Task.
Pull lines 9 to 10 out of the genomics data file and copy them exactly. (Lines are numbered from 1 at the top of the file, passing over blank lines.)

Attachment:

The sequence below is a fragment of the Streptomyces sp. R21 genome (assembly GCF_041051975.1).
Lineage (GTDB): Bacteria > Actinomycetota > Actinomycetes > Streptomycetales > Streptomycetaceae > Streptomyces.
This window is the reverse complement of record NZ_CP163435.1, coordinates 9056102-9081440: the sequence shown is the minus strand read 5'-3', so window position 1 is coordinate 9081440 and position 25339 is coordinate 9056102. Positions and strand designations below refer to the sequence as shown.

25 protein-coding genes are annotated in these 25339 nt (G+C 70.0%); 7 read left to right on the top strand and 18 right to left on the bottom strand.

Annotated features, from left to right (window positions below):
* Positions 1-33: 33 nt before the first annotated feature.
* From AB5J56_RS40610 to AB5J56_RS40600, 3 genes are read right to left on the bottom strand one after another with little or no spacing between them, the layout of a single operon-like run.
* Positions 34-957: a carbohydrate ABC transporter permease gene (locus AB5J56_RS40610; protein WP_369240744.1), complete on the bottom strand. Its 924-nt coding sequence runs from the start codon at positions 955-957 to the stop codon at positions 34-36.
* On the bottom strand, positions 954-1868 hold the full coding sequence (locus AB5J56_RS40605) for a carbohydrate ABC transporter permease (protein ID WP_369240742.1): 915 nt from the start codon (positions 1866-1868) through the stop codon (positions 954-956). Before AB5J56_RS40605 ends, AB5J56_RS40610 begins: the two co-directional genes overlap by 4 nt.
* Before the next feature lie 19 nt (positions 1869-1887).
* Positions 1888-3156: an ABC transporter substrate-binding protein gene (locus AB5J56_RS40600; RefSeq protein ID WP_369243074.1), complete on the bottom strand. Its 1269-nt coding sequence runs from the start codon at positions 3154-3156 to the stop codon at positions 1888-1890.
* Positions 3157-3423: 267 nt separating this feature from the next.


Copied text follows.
* On the bottom strand, positions 954-1868 hold the full coding sequence (locus AB5J56_RS40605) for a carbohydrate ABC transporter permease (protein ID WP_369240742.1): 915 nt from the start codon (positions 1866-1868) through the stop codon (positions 954-956). Before AB5J56_RS40605 ends, AB5J56_RS40610 begins: the two co-directional genes overlap by 4 nt.
* Before the next feature lie 19 nt (positions 1869-1887).